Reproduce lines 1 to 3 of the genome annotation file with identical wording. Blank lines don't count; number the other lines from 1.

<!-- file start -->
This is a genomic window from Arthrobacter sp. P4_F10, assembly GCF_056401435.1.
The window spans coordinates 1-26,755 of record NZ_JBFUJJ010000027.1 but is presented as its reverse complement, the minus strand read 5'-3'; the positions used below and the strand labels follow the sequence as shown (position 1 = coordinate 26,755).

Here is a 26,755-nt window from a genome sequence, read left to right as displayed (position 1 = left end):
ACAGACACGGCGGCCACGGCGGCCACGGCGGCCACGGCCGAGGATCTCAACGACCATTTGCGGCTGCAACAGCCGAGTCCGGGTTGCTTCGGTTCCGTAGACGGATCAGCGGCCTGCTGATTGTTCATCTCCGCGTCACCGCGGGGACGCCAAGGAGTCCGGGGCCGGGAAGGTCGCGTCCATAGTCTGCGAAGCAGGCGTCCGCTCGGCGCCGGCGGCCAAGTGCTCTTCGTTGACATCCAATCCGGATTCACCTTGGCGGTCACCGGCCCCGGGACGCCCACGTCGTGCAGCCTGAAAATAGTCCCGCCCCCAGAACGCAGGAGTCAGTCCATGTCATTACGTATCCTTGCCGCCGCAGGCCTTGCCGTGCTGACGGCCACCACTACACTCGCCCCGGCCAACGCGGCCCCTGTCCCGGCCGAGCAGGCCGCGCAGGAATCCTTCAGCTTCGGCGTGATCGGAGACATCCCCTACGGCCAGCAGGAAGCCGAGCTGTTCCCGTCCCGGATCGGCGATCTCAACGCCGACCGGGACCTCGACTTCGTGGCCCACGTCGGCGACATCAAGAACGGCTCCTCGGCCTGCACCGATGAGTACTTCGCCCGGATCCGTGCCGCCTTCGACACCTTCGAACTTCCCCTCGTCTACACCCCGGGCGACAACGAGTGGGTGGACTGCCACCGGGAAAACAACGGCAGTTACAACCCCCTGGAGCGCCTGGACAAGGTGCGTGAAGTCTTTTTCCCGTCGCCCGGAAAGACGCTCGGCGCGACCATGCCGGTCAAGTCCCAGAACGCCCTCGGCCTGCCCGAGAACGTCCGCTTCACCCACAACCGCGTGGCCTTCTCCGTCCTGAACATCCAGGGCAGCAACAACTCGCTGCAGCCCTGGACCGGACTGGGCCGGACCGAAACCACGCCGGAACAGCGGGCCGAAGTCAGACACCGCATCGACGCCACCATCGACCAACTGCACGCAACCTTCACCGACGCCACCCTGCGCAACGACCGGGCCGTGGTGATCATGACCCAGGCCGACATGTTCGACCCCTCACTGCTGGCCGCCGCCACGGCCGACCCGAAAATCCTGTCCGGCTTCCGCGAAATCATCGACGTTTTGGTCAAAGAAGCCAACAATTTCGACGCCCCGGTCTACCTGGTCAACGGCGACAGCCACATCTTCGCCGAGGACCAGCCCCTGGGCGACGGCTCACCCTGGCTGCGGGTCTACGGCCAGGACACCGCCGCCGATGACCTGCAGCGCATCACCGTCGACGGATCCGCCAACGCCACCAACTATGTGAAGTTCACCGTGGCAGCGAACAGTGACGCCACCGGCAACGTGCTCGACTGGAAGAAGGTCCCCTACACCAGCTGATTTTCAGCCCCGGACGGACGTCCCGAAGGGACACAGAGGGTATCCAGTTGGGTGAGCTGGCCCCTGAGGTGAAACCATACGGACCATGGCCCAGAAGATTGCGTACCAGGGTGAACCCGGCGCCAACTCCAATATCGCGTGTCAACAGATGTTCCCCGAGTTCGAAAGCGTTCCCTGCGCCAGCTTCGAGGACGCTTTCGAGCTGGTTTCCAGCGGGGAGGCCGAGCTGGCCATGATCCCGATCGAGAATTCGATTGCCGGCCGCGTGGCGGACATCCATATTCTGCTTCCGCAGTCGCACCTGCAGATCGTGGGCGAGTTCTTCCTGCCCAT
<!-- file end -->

This is a genomic window from Arthrobacter sp. P4_F10, assembly GCF_056401435.1.
The window spans coordinates 1-26,755 of record NZ_JBFUJJ010000027.1 but is presented as its reverse complement, the minus strand read 5'-3'; the positions used below and the strand labels follow the sequence as shown (position 1 = coordinate 26,755).

Here is a 26,755-nt window from a genome sequence, read left to right as displayed (position 1 = left end):